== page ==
Despite many associating the region exclusively with its annually-celebrated “Beaujolais-Nouveau” wine, the appellation actually produces a variety of styles.
Beaujolais AOC is technically part of Burgundy, but its weather patterns, soils and principal grape variety are all very different.
The area has a moderate, semi-continental climate with cold winters and warm summers allowing its predominant black grape, Gamay, to flourish. Similar to Pinot Noir, Gamay is thin skinned and produces red wines with high acidity and red fruit characters, however, depending on where it is grown and how it is handled in the winery will impact greatly on the resulting style.
Wines from the larger region of Beaujolais are produced from grapes grown on flatter ground, creating soft, fruit-driven wines that are low in tannin, designed to be enjoyed in their youthful state. The more reputable vineyard sites, such as Beaujolais-Villages, occupy hillier areas that allow for better sun exposure and retention of acidity. These wines have more texture and weight, with concentrated fruit flavours and earthy complexity.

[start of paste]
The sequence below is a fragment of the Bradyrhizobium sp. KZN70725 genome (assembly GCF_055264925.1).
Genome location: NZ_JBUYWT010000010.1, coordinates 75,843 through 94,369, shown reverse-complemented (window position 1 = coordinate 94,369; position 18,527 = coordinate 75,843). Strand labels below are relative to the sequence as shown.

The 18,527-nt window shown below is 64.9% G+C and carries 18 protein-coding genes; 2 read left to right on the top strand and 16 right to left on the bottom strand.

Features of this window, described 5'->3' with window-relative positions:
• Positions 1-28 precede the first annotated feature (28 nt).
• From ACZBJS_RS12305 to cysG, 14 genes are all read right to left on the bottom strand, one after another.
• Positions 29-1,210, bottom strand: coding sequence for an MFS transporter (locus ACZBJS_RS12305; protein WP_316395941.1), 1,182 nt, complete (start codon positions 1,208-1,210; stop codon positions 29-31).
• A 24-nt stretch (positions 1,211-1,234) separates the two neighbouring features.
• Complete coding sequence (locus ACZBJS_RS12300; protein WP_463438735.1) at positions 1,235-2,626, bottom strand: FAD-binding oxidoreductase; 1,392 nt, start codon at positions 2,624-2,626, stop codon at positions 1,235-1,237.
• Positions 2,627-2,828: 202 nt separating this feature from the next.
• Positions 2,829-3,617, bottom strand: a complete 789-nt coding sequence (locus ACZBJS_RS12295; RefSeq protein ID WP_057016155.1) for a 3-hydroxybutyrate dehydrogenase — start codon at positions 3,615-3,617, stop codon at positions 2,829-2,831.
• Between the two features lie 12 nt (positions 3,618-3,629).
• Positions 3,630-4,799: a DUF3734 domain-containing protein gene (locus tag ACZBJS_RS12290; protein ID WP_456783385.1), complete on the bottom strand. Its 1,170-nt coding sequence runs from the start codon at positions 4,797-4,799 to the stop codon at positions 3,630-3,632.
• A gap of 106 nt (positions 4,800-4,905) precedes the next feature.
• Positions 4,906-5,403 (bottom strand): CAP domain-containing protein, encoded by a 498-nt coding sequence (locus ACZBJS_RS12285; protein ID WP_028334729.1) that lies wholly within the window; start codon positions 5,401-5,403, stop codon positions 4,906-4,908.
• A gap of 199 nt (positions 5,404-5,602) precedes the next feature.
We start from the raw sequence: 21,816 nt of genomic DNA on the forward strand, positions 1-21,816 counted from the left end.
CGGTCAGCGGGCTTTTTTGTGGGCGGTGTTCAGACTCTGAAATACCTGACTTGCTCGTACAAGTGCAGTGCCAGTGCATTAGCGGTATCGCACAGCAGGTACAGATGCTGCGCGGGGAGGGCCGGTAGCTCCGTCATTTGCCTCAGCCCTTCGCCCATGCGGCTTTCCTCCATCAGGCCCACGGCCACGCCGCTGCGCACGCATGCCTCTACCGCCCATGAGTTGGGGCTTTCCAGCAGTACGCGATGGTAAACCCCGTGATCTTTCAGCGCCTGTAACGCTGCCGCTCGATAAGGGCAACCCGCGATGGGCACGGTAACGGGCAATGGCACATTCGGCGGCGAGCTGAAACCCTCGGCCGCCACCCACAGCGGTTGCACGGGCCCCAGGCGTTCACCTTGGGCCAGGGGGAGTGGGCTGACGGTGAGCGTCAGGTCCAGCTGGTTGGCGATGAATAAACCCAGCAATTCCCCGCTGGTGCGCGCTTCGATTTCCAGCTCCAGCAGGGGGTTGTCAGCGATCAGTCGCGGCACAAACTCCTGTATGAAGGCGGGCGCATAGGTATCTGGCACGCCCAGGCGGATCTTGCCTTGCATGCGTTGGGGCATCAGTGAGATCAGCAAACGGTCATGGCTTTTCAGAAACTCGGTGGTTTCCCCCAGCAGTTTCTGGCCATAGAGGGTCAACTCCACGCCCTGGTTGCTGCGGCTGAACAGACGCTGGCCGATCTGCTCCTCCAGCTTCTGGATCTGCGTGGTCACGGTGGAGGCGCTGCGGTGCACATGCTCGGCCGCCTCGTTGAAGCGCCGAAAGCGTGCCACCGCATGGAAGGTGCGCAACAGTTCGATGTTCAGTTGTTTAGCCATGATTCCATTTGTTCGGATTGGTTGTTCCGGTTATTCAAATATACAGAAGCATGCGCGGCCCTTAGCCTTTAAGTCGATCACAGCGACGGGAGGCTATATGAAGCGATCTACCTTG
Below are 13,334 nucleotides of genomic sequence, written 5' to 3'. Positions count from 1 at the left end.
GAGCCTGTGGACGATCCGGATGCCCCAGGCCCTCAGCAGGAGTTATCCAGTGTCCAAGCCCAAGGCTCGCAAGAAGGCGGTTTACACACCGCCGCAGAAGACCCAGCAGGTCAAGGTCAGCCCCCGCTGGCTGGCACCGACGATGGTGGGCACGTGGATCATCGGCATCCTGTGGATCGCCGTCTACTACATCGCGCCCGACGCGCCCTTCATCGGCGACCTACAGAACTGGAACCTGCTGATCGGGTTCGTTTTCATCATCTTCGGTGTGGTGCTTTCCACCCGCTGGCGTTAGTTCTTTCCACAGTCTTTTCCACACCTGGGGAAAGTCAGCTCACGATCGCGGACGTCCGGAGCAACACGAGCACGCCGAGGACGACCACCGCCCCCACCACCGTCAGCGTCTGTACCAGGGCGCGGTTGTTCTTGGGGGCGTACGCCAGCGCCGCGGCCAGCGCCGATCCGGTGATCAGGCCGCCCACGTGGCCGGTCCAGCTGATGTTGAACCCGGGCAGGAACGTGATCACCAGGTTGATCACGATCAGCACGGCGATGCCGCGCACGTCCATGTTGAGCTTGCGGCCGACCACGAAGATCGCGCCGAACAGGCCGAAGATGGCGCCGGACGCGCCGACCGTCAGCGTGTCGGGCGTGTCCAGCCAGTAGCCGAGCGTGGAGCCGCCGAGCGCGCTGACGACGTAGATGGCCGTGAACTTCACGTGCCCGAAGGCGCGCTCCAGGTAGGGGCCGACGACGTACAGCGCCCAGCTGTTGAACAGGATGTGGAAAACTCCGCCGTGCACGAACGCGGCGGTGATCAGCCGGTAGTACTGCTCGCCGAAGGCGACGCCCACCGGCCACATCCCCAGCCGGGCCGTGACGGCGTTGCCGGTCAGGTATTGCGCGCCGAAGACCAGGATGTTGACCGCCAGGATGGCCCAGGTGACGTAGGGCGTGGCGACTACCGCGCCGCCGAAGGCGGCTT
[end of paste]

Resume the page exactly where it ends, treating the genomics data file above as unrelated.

The very best parcels in Beaujolais are known as Crus, and are a total of 10 communes that exist at the highest, south-facing elevations, around 350m above sea level. Grapes harvested from these areas are more terroir-driven, with structured tannins and spicy flavours reflecting the powerful granitic and schist soils of the region. Cru such as Morgon are richer and bolder whilst Moulin-à-Vent and Fleurie tend to be lighter and floral in style. If you’re a fan of wines from Burgundy and the Northern Rhone, Beaujolais could be just the wine for you.